Ce congrès se centrera sur l’usage traditionnel et contemporain des drogues au sein des communautés autochtones, métis et urbaines au Mexique et au Brésil. Pour en savoir plus, en anglais, veuillez lire les informations ci-dessous.

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Source: http://drogasmexicobrasil.mx/

This congress is a joint initiative between the Center for Research and Post Graduate Studies in Social Anthropology (CIESAS) in Guadalajara, with the Brazilian Platform on Drug Policy (BPDP) and the Nucleus for Interdisciplinary Studies of Psychoactives (NEIP), both from Brazil.

The congress focuses on the traditional and contemporary use of drugs in indigenous, mestizo, and urban communities in Mexico and Brazil. It promotes a debate about the changes and continuities of traditional, religious, and ritual uses of psychoactive substances, and the current dilemmas and perspectives of the use of drugs in global contemporary culture, including uses considered problematic. It focuses on the role of culture in molding the “experience” in different settings. Informal and cultural means of control, and their relationship with formal and legal controls, will also be explored.

Themes:

  • Similarities and historical peculiarities regarding drug use;
  • Traditional drug use and minorities’ rights;
  • Traditional, religious, and ritual uses of psychoactive substances and contemporary/Western recreational or problematic uses of “drugs”;
  • Therapeutic and medicinal use of psychedelic substances;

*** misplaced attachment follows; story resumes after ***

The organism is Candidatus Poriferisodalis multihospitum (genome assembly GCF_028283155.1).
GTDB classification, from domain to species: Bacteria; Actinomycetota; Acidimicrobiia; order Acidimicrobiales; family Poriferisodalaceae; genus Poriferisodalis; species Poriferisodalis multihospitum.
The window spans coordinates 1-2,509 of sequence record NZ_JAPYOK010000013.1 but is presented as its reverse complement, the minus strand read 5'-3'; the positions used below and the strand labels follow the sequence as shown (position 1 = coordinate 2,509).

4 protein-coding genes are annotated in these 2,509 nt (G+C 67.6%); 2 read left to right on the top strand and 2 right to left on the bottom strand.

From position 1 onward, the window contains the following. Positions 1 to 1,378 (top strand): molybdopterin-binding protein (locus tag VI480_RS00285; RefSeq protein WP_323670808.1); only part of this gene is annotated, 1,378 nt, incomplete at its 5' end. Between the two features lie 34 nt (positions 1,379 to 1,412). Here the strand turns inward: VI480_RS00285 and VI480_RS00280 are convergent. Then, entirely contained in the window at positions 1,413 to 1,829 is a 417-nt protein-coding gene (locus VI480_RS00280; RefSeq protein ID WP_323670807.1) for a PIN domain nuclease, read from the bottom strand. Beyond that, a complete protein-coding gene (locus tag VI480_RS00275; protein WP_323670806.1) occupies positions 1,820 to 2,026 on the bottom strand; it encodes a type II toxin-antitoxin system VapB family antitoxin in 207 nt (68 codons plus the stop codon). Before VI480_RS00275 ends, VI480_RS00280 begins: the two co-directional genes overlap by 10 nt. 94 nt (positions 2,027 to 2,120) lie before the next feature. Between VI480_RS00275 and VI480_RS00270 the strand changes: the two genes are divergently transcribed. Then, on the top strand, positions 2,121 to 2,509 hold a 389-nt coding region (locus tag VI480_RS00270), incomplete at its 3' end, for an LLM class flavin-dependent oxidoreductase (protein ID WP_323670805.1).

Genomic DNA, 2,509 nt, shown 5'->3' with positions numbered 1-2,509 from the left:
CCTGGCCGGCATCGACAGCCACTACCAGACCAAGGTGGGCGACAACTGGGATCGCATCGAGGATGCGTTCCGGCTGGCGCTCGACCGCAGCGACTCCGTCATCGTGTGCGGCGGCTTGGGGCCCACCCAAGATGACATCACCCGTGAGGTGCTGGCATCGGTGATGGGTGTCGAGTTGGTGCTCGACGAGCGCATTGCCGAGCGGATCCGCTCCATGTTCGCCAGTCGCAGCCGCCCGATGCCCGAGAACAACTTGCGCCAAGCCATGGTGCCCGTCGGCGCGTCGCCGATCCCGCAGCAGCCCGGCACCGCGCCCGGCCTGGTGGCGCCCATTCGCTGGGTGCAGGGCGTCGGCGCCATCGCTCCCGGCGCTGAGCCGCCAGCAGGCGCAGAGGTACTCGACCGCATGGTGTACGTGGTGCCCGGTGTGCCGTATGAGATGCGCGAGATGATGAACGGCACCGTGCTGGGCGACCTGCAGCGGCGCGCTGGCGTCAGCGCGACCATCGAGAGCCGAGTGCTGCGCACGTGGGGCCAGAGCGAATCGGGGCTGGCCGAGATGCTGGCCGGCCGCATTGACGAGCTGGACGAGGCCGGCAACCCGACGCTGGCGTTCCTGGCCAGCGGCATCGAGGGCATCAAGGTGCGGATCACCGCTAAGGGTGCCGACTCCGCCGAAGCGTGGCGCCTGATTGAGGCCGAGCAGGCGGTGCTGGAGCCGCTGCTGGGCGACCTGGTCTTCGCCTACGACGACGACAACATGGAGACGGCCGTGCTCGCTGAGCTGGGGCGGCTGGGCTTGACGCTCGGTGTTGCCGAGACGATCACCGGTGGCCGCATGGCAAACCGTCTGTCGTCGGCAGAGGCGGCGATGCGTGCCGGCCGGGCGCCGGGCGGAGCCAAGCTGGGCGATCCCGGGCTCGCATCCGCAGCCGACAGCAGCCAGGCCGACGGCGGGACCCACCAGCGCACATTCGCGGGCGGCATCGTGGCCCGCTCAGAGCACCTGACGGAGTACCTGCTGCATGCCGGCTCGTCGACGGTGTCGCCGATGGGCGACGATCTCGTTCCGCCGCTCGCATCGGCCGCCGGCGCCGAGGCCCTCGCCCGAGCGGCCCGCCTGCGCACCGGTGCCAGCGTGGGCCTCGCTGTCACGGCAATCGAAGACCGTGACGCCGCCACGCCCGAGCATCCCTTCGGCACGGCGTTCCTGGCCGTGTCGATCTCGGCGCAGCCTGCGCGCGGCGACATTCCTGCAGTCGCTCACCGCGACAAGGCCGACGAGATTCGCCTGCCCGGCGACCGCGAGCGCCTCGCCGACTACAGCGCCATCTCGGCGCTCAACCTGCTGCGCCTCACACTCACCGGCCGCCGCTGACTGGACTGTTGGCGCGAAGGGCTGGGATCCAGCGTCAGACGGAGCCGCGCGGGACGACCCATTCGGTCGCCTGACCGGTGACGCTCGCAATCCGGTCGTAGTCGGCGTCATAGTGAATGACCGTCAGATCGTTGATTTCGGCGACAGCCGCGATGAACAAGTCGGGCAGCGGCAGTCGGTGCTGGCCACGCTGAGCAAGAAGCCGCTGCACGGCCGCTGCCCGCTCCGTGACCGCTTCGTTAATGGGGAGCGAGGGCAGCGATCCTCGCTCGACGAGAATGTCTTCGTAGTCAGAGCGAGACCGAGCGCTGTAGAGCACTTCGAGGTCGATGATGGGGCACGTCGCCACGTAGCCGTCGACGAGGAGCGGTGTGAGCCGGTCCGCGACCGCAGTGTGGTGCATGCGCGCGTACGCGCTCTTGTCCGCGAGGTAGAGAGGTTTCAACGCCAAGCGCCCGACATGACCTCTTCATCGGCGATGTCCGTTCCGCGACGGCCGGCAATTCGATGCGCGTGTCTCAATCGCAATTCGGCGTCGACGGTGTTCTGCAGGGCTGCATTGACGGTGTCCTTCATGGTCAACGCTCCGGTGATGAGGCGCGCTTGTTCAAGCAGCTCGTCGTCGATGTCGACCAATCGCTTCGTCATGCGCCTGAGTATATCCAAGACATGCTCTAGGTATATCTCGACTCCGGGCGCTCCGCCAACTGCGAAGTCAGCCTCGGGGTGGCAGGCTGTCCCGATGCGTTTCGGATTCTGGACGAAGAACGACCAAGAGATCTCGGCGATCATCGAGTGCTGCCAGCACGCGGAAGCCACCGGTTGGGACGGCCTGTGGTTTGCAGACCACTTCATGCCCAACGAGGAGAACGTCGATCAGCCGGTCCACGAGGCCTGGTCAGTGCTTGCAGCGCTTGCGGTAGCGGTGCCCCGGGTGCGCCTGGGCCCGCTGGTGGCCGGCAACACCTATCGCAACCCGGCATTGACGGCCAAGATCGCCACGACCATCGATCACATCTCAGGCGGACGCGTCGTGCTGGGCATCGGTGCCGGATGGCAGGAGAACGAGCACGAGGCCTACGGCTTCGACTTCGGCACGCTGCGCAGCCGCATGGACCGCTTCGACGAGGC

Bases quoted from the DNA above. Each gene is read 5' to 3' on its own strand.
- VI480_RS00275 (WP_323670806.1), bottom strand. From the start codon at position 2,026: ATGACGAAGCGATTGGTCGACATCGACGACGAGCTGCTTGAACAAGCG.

• The potential of the production of poppy as legal medicine in Mexico;
  • Narco-culture in Mexico and “drug cultures” in Brazil;
  • The impact of prohibition on treating dependency;
  • The impact of prohibition on the penitentiary system;
  • The impact of prohibition on security and violence, such as the UPPs in Brazil and the militarization of Mexico;
  • The dialogue between scientific knowledge and drug policy;
  • Experiences with prevention and harm reduction policies and initiatives;
  • Involuntary treatment for crack in Brazil and drug courts in Mexico;
  • Crack in Brazil and methamphetamines in Mexico;
  • Civil society, media, and academics in the movements for drug policy reform;
  • Regulating medical, recreational, and ritualistic use of cannabis and its’ derivatives;
  • The impact of marijuana regulation in the United States on Latin America;
  • Alternative drug policies in Latin America and in the international context;
  • The perspectives and the roles of Mexico and Brazil in the 2016 UNGASS.

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